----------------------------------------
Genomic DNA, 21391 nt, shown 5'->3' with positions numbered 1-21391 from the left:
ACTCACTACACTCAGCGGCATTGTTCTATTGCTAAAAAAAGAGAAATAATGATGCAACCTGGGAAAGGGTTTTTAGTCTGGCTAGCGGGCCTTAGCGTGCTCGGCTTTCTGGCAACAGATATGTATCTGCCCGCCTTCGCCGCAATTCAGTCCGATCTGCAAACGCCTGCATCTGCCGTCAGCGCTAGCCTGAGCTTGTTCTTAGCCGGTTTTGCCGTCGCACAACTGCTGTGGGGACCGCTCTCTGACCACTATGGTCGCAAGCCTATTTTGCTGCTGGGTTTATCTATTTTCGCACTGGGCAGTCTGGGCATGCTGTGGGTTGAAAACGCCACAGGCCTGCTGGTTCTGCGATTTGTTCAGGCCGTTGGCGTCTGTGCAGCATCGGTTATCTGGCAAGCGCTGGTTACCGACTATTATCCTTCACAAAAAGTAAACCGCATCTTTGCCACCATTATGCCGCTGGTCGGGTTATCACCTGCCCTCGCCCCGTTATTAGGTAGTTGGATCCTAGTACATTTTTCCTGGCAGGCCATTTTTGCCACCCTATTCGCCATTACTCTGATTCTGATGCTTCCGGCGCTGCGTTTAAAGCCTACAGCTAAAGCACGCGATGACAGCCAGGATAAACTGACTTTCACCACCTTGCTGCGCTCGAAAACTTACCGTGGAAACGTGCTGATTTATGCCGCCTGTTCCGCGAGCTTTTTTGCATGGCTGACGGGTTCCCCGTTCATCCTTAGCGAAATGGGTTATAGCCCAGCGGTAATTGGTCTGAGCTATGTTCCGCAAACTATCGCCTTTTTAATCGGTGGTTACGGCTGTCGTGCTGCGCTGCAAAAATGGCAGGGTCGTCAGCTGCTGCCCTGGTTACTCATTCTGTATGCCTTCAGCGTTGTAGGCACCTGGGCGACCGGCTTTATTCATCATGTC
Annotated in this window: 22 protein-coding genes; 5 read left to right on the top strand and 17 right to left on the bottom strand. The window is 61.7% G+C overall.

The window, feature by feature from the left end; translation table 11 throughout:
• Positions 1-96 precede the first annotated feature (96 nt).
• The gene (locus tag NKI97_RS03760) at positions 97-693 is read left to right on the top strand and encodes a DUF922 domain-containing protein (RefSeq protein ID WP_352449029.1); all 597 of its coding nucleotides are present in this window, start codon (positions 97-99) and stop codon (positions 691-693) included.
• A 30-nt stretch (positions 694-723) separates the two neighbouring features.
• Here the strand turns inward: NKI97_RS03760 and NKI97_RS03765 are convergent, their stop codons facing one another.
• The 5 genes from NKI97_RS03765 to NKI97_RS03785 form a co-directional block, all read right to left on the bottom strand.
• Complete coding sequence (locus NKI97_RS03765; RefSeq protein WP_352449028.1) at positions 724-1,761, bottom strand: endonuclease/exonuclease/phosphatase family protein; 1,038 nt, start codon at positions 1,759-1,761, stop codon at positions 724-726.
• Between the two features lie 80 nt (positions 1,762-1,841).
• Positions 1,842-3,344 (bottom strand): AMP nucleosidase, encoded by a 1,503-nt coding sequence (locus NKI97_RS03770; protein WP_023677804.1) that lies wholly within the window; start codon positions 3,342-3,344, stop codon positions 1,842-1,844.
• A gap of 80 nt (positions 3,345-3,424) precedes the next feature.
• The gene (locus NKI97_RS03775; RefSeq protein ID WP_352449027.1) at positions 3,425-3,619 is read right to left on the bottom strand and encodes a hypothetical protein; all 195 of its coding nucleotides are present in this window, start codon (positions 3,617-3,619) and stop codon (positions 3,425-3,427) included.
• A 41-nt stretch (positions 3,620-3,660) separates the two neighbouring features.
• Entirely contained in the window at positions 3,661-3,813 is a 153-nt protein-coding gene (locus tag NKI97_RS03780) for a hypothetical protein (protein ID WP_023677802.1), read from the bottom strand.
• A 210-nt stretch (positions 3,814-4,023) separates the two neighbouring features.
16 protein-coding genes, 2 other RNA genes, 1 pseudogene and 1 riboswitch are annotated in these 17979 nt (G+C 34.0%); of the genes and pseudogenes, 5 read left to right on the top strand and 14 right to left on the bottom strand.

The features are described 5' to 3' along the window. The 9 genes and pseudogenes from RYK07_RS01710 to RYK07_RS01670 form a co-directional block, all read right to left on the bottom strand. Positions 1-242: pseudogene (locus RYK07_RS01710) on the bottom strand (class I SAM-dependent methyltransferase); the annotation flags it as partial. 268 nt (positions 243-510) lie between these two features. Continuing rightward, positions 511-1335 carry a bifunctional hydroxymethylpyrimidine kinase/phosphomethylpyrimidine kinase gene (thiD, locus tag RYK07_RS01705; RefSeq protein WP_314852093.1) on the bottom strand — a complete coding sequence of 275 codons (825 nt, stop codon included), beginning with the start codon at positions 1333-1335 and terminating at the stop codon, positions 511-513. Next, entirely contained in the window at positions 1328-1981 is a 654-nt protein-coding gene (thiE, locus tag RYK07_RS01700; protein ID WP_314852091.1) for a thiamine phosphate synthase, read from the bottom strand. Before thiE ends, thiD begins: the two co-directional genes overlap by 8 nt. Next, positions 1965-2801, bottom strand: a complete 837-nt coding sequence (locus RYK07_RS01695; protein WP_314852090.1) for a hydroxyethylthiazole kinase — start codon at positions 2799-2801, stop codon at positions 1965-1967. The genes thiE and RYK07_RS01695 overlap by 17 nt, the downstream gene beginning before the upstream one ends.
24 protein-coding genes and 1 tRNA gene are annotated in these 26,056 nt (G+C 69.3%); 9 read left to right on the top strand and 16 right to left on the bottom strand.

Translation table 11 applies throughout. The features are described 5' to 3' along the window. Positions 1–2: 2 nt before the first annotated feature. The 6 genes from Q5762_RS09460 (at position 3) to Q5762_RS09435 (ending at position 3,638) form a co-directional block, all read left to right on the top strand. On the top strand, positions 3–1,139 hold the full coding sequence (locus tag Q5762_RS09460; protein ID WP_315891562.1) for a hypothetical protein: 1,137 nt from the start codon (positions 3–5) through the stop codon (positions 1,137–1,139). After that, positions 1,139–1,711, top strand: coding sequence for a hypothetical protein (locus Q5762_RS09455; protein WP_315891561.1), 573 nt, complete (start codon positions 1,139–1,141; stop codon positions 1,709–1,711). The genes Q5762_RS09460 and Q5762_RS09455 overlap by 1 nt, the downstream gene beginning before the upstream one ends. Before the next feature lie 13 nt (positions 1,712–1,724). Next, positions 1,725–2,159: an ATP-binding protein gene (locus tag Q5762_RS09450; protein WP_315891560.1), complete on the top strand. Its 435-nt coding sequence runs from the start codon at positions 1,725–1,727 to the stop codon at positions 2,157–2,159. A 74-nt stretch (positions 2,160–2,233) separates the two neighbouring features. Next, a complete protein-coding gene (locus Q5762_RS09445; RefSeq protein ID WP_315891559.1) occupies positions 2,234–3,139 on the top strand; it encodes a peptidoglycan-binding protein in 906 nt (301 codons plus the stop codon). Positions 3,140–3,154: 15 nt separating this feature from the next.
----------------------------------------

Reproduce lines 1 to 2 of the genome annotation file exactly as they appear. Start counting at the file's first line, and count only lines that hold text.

Genomic DNA, 21391 nt, shown 5'->3' with positions numbered 1-21391 from the left:
ACTCACTACACTCAGCGGCATTGTTCTATTGCTAAAAAAAGAGAAATAATGATGCAACCTGGGAAAGGGTTTTTAGTCTGGCTAGCGGGCCTTAGCGTGCTCGGCTTTCTGGCAACAGATATGTATCTGCCCGCCTTCGCCGCAATTCAGTCCGATCTGCAAACGCCTGCATCTGCCGTCAGCGCTAGCCTGAGCTTGTTCTTAGCCGGTTTTGCCGTCGCACAACTGCTGTGGGGACCGCTCTCTGACCACTATGGTCGCAAGCCTATTTTGCTGCTGGGTTTATCTATTTTCGCACTGGGCAGTCTGGGCATGCTGTGGGTTGAAAACGCCACAGGCCTGCTGGTTCTGCGATTTGTTCAGGCCGTTGGCGTCTGTGCAGCATCGGTTATCTGGCAAGCGCTGGTTACCGACTATTATCCTTCACAAAAAGTAAACCGCATCTTTGCCACCATTATGCCGCTGGTCGGGTTATCACCTGCCCTCGCCCCGTTATTAGGTAGTTGGATCCTAGTACATTTTTCCTGGCAGGCCATTTTTGCCACCCTATTCGCCATTACTCTGATTCTGATGCTTCCGGCGCTGCGTTTAAAGCCTACAGCTAAAGCACGCGATGACAGCCAGGATAAACTGACTTTCACCACCTTGCTGCGCTCGAAAACTTACCGTGGAAACGTGCTGATTTATGCCGCCTGTTCCGCGAGCTTTTTTGCATGGCTGACGGGTTCCCCGTTCATCCTTAGCGAAATGGGTTATAGCCCAGCGGTAATTGGTCTGAGCTATGTTCCGCAAACTATCGCCTTTTTAATCGGTGGTTACGGCTGTCGTGCTGCGCTGCAAAAATGGCAGGGTCGTCAGCTGCTGCCCTGGTTACTCATTCTGTATGCCTTCAGCGTTGTAGGCACCTGGGCGACCGGCTTTATTCATCATGTC